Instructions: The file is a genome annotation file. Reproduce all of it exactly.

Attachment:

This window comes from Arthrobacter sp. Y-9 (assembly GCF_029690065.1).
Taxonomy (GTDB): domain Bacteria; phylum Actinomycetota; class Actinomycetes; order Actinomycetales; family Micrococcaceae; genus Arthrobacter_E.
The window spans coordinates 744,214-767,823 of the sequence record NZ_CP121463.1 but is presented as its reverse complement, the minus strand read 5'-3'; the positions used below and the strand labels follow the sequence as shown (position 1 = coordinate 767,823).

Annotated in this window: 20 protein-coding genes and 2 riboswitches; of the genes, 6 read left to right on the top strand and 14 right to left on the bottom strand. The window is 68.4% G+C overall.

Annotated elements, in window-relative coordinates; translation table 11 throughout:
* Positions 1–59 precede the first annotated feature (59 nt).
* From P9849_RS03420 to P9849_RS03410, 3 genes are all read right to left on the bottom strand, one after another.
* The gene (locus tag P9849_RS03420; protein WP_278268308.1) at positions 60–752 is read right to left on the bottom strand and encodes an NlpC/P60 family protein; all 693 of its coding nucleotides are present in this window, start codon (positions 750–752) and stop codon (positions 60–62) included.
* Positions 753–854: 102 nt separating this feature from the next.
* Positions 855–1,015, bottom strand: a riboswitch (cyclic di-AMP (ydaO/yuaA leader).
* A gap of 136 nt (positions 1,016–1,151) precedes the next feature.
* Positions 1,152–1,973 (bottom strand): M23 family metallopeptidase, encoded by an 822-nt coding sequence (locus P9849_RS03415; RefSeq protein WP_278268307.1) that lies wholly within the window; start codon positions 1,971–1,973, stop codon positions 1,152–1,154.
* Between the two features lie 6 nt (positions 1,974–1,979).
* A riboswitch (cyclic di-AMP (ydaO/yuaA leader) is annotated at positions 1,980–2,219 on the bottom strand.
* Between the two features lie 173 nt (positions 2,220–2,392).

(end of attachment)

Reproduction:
This window comes from Arthrobacter sp. Y-9 (assembly GCF_029690065.1).
Taxonomy (GTDB): domain Bacteria; phylum Actinomycetota; class Actinomycetes; order Actinomycetales; family Micrococcaceae; genus Arthrobacter_E.
The window spans coordinates 744,214-767,823 of the sequence record NZ_CP121463.1 but is presented as its reverse complement, the minus strand read 5'-3'; the positions used below and the strand labels follow the sequence as shown (position 1 = coordinate 767,823).

Annotated in this window: 20 protein-coding genes and 2 riboswitches; of the genes, 6 read left to right on the top strand and 14 right to left on the bottom strand. The window is 68.4% G+C overall.

Annotated elements, in window-relative coordinates; translation table 11 throughout:
* Positions 1–59 precede the first annotated feature (59 nt).
* From P9849_RS03420 to P9849_RS03410, 3 genes are all read right to left on the bottom strand, one after another.
* The gene (locus tag P9849_RS03420; protein WP_278268308.1) at positions 60–752 is read right to left on the bottom strand and encodes an NlpC/P60 family protein; all 693 of its coding nucleotides are present in this window, start codon (positions 750–752) and stop codon (positions 60–62) included.
* Positions 753–854: 102 nt separating this feature from the next.
* Positions 855–1,015, bottom strand: a riboswitch (cyclic di-AMP (ydaO/yuaA leader).
* A gap of 136 nt (positions 1,016–1,151) precedes the next feature.
* Positions 1,152–1,973 (bottom strand): M23 family metallopeptidase, encoded by an 822-nt coding sequence (locus P9849_RS03415; RefSeq protein WP_278268307.1) that lies wholly within the window; start codon positions 1,971–1,973, stop codon positions 1,152–1,154.
* Between the two features lie 6 nt (positions 1,974–1,979).
* A riboswitch (cyclic di-AMP (ydaO/yuaA leader) is annotated at positions 1,980–2,219 on the bottom strand.
* Between the two features lie 173 nt (positions 2,220–2,392).